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If you want to increase your strength and build muscle, weightlifting should definitely be part of your workout routine. That being said, there’s a right way and a wrong way to go about it.
Many inexperienced gym-goers worry that lifting heavy weights will increase the risk of injury or cause them to become too bulky. Experienced lifters find themselves defending their methods, often without strong, science-backed reasons.
Whichever category you fall into, understanding the truth about weightlifting and dispelling the myths can help you embrace the lifestyle and see real results. Here’s a look at the top 10 weightlifting myths and why they shouldn’t stop you.
Myth #1: Weightlifting Makes You Bulky
It’s often assumed that weightlifting will make you big and bulky, but the truth is, adding muscle and lean body mass is difficult to do with lifting alone. For both men or women, gaining muscle mass comes from a combination of heavy weightlifting and following a protein-rich diet.(1)
The key to improving your body composition to become stronger and leaner is to perform compound lifting movements like squatting and deadlifting.(2)
Myth #2: Weightlifting is Bad for Your Joints
You may have heard that lifting weights puts unsafe strain on your joints but that’s only likely to happen if you lift the wrong way.
In fact, with proper form and plenty of recovery time between workouts, weightlifting exercises can actually improve joint stability and reduce pain, particularly from arthritis.(3)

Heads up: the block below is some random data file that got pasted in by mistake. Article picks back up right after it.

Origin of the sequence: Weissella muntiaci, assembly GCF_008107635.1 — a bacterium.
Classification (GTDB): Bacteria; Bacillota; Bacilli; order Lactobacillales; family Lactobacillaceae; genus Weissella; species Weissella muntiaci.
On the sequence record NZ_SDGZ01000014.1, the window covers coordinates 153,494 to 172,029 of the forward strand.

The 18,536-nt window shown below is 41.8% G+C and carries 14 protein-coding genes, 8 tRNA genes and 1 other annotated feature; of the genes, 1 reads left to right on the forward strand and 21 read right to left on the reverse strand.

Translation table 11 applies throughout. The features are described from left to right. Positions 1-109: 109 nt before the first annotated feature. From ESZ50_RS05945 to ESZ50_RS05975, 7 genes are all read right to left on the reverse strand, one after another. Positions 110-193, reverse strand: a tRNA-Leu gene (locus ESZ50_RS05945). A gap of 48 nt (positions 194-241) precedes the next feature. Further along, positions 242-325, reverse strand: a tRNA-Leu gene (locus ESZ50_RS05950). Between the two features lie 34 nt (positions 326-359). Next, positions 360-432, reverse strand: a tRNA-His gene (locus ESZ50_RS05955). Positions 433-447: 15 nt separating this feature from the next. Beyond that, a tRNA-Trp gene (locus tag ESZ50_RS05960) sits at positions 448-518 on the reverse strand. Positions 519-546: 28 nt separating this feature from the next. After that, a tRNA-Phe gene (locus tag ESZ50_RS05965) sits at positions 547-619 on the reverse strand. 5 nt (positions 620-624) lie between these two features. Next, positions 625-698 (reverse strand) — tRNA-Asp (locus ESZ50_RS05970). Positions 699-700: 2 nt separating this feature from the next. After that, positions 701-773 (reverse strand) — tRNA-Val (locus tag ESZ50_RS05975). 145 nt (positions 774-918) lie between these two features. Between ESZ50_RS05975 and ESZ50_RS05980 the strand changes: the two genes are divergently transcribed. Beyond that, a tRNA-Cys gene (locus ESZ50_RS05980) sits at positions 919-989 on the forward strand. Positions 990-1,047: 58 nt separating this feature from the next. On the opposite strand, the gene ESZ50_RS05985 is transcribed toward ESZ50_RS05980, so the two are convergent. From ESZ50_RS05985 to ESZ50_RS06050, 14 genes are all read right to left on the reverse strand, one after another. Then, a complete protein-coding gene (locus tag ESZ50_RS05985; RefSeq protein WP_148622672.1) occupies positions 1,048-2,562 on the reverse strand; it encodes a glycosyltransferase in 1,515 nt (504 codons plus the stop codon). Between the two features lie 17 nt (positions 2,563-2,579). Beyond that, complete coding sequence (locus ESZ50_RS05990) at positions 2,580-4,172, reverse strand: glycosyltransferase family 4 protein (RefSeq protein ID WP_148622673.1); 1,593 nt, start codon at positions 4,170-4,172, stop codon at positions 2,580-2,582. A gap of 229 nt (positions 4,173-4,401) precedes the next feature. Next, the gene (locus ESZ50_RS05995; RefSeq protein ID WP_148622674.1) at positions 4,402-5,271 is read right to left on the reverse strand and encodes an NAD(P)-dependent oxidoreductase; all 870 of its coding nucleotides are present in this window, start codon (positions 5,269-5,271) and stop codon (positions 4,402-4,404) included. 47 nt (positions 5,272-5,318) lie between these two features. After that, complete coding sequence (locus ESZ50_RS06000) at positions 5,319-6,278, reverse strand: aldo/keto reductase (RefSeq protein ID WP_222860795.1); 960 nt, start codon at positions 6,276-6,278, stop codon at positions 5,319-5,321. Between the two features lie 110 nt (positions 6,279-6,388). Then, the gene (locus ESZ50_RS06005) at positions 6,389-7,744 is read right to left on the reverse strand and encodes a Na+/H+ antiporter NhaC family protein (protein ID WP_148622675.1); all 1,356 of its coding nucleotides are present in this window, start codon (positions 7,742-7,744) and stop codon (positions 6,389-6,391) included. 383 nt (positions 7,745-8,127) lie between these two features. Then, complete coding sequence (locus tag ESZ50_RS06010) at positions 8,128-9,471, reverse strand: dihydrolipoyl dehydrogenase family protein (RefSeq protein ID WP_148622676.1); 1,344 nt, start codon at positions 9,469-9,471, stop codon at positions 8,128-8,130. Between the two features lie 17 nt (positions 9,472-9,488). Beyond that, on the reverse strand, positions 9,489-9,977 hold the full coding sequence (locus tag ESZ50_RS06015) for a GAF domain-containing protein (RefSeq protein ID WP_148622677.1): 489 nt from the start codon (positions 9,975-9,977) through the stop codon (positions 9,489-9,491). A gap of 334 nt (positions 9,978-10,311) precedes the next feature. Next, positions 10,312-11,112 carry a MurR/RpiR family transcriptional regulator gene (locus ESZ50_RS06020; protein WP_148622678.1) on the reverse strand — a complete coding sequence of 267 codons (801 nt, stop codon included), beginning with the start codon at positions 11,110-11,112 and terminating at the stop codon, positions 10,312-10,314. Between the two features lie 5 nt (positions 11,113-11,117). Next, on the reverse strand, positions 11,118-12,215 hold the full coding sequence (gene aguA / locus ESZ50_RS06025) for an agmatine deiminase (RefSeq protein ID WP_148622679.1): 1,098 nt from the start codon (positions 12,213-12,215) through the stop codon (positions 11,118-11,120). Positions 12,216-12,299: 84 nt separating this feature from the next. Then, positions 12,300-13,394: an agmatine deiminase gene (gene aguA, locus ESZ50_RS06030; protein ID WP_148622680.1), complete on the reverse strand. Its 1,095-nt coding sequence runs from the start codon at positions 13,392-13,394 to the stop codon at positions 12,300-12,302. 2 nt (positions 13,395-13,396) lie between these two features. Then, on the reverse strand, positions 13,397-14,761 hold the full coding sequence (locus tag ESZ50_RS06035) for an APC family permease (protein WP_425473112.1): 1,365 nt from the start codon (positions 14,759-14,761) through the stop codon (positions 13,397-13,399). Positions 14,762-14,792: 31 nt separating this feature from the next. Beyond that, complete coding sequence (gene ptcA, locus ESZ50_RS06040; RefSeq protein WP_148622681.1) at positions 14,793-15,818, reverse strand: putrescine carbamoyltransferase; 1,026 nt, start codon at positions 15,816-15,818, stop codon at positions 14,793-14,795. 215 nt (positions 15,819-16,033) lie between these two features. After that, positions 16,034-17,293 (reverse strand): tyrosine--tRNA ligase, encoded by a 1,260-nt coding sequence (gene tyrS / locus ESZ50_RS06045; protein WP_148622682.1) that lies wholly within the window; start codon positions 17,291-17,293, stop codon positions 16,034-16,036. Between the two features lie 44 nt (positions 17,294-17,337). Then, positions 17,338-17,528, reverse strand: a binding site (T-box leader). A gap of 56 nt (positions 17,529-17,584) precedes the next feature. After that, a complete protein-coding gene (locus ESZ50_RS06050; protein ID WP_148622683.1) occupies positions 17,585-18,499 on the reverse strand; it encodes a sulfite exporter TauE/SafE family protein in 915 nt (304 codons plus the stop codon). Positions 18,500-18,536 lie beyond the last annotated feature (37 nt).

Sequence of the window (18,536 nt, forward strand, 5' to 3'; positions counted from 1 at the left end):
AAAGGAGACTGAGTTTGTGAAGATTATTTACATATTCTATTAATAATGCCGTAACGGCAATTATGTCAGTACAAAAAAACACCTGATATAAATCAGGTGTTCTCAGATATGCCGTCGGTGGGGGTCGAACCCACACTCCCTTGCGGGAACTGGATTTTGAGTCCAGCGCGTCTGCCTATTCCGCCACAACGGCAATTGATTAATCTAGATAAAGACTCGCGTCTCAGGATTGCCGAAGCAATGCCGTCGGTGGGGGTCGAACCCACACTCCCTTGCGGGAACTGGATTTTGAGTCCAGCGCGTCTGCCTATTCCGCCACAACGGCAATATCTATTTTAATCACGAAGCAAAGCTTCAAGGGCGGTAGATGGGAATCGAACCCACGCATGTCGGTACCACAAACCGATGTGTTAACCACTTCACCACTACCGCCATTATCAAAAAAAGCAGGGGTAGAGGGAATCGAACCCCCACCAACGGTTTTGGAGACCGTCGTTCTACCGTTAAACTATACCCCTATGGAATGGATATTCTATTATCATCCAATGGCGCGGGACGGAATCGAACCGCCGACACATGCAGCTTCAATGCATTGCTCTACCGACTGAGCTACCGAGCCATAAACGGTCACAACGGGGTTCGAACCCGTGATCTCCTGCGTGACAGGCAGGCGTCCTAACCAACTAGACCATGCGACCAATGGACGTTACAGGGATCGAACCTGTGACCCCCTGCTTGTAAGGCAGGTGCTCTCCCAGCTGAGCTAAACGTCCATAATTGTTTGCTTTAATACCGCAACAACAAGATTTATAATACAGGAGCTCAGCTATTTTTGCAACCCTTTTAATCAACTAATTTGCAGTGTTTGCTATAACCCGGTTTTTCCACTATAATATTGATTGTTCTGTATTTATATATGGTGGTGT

Myth #3: Cardio is Better for Fat Loss
True, you’ll burn more calories while you’re doing cardio than you will lifting weights, but that’s only half the equation. On top of being more effective for building muscle, weight training also helps to spike your metabolism for longer after your workout in comparison to cardio.
Keeping your metabolism elevated ultimately helps your body burn more calories at rest.(4) Research shows that a combination of weightlifting and cardio such as HIIT may help to maximize your fat loss potential.(5)
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Myth #4: Weightlifting Causes High Blood Pressure
Weightlifting may cause a temporary rise in blood pressure, however, research shows that a consistent routine can actually lower both your systolic and diastolic pressures over time.(6)
Normal blood pressure is essential for cardiovascular health, so strength training is actually good for your heart. On top of that, improved blood flow also decreases the risk of sexual health issues like erectile dysfunction (ED) for men.
Myth #5: Higher Reps Will Tone Your Body Without Gaining Muscle
The fact is, toning itself is a myth – muscles simply grow or shrink in size, they don’t change in tone. If you want your muscles to become more visible, you may want to focus on losing body fat.
Research shows that lifting higher reps with lighter weights yields similar results to lifting more weight for fewer reps.(7) So, if you want to achieve a lean, toned look, you may want to consider pairing weightlifting with cardio to shed fat and gain lean mass.
Myth #6: Weightlifting is Only for Men
Weightlifting has benefits for everyone, regardless of sex. Unless a woman spends seven days a week in the gym and consumes massive amounts of calories and protein every day, she’s unlikely to become bulky. In fact, most women are able to build significant amounts of strength and lean muscle mass without appearing bulky at all.
On top of the most obvious benefits, weightlifting also helps to trigger your body’s production of somatotropin and human growth hormone (yes in women too) which have been shown to increase fat metabolism and reduce some of the biological effects of aging.(8)
Myth #7: Machines Are Better Than Free Weights
New gym-goers tend to stick to machines because they come with instructions and they may be less intimidating than free weights.